ResMed – a world-leading digital health company – in an October 2021 publication of results for the first quarter of FY 2022, informs that a $381.7 million tax settlement agreement has been entered with the Australian Tax Office. The dispute concerns the years 2009 through 2018, in which the ATO alleged that ResMed should have paid additional Australian taxes on income derived from the company’s Singapore operations. Excerpts from the announcement “Operating cash flow for the quarter was negative $65.7 million and was impacted by a payment to the Australian Tax Office of $284.8 million, which was the settlement amount of $381.7 million net of prior remittances.” “During the quarter, concluded the settlement agreement with the Australian Taxation Office (“ATO”), which fully resolves the transfer pricing dispute for all prior years since 2009. ResMed previously recognized a tax reserve in êscal year 2021 in anticipation of the settlement. The net impact of the settlement was $238.7 million ($381.7 million gross ... Read more
US vs Coca Cola, October 2021, US Tax Court, T.C. Docket 31183-15

US vs Coca Cola, October 2021, US Tax Court, T.C. Docket 31183-15

In a November 2020 opinion the US Tax Court agreed with the IRS that Coca-Cola’s US-based income should be increased by $9 billion in a dispute over royalties from its foreign-based licensees. Coca-Cola filed a Motion to Reconsider June 2, 2021 – 196 days after the Tax Court had served its opinion. Judgement of the tax court The Tax Court denied the motion to reconsider. There is a 30-day deadline to move for reconsideration and the court concluded that Coca-Cola was without a valid excuse for the late filing and that the motion would have failed on the merits in any event. 2021_10_26-Order-re-Motion-for-Leave-Coca-Cola-762 ... Read more
Denmark vs EAC Invest A/S, October 2021, High Court, Case No SKM2021.705.OLR

Denmark vs EAC Invest A/S, October 2021, High Court, Case No SKM2021.705.OLR

In 2019, the Danish parent company of the group, EAC Invest A/S, had been granted a ruling by the tax tribunal that, in the period 2008-2011, due to, inter alia, quite exceptional circumstances involving currency restrictions in Venezuela, the parent company should not be taxed on interest on a claim for unpaid royalties relating to trademarks covered by licensing agreements between the parent company and its then Venezuelan subsidiary, Plumrose Latinoamericana C.A. The Tax tribunal had also found that neither a payment of extraordinary dividends by the Venezuelan subsidiary to the Danish parent company in 2012 nor a restructuring of the group in 2013 could trigger a deferred taxation of royalties. The tax authorities appealed against the decisions to the High Court. Judgement of the High Court The High Court upheld the decisions of the tax tribunal with amended grounds and dismissed the claims of the tax authorities. Excerpts: Interest on unpaid royalty claim “The High Court agrees that, as ... Read more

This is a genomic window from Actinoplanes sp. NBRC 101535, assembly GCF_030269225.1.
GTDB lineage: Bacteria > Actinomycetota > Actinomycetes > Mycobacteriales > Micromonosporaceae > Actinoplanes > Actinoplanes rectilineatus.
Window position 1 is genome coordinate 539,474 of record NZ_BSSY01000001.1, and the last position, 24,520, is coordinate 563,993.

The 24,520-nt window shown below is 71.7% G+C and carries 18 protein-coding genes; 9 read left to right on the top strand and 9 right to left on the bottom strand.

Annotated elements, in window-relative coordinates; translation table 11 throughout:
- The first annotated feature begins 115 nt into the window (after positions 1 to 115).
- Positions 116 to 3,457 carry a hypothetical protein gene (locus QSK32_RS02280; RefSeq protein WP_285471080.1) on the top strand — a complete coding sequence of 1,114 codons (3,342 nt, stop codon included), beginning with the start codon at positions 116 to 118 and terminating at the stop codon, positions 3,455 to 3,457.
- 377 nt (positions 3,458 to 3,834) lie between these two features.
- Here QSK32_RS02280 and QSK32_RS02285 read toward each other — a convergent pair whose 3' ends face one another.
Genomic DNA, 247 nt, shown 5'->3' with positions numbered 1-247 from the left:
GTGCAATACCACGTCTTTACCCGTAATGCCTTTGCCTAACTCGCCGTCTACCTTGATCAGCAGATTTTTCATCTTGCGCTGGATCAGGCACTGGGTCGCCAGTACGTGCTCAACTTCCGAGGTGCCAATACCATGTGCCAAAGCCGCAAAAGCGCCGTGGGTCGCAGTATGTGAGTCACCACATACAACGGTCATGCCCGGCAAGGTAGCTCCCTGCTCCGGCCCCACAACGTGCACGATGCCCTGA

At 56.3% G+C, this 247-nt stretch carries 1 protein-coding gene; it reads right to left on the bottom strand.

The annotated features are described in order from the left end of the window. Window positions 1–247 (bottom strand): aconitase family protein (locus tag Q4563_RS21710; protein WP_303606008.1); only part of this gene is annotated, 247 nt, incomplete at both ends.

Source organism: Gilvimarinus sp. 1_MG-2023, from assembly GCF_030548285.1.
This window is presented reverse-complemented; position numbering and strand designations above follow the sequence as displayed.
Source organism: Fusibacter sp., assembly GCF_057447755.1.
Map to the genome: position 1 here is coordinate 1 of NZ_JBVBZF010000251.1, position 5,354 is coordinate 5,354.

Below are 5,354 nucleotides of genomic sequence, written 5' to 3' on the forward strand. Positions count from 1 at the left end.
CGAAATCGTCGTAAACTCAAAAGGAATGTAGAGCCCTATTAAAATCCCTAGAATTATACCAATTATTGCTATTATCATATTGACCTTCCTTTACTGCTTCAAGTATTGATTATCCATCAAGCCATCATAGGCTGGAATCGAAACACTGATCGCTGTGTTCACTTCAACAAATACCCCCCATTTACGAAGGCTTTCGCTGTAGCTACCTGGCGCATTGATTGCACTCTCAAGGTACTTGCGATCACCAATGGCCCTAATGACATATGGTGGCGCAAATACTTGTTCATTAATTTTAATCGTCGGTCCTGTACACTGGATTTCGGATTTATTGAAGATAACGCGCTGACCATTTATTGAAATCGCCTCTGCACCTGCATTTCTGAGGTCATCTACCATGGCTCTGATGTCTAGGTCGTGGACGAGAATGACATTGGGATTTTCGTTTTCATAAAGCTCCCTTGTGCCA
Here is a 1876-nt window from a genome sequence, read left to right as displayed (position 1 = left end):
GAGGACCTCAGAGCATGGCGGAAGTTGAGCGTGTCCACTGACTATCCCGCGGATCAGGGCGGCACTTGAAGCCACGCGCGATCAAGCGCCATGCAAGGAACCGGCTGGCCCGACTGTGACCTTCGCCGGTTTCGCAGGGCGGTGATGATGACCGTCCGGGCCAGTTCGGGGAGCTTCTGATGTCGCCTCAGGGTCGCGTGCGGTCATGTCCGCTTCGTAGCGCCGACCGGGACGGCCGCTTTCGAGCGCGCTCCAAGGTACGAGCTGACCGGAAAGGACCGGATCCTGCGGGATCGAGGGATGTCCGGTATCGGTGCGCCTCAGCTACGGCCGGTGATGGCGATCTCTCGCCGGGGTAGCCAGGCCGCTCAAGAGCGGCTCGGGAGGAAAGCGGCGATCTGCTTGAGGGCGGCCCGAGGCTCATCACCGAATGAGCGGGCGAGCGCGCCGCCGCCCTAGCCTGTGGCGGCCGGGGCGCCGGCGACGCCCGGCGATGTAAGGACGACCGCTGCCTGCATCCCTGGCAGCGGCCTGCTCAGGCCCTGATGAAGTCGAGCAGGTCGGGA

Italy vs NEOPOST ITALIA s.r.l. (QUADIENT ITALY s.r.l.), September 2021, Supreme Court, Case No 25025/2021

Italy vs NEOPOST ITALIA s.r.l. (QUADIENT ITALY s.r.l.), September 2021, Supreme Court, Case No 25025/2021

Neopost Italia s.r.l. had paid service fees and royalties to its French parent. Following an audit, deductions for these intra-group transactions was adjusted by the tax authorities due to non compliance with the arm’s length principle and lack of documentation. However, for the purpose of determining an arm’s length remuneration a benchmark study had been performed by the tax authorities in which one of the comparables was not independent. The Court of Appeal upheld the decision of the tax authorities. Judgement of the Supreme Court The Supreme Court set aside the decision of the Court of Appeal and remanded the case to the court of first instance. In regards to the comparable company in the benchmark that was not independent, the Supreme Court found that: “it is entirely arbitrary, in comparing the two companies, to assert that the price charged by one of the two is the market price while the other is not”; this is a ruling that affects ... Read more
Finland vs A Oy, September 2021, Supreme Administrative Court, Case No. KHO:2021:127

Finland vs A Oy, September 2021, Supreme Administrative Court, Case No. KHO:2021:127

A Oy, the parent company of group A, had not charged a royalty (the so-called concept fee) to all local companies in the group. The tax authorities had determined the level of the local companies’ arm’s length results and thus the amounts of royalties not collected from them on the basis of the results of nine comparable companies. The comparable companies’ performance levels were -0,24 %, 0,60 %, 1,07 %, 2,90 %, 3,70 %, 5,30 %, 8,40 %, 12,30 % and 13,50 %. The interquartile range of the results had been 1.1-8.4% and the median 3.7%. The tax inspectors had set the routine rate of return for all local companies at 4,5 %, which was also used by A Ltd as the basis for the concept fee. A’s taxes had been adjusted accordingly to the detriment of the company. Before the Supreme Administrative Court, A Oy claimed that the adjustment point for taxable income should be the upper limit of ... Read more
France vs SA SACLA, August 2021, CAA of Lyon, Case No. 17LY04170

France vs SA SACLA, August 2021, CAA of Lyon, Case No. 17LY04170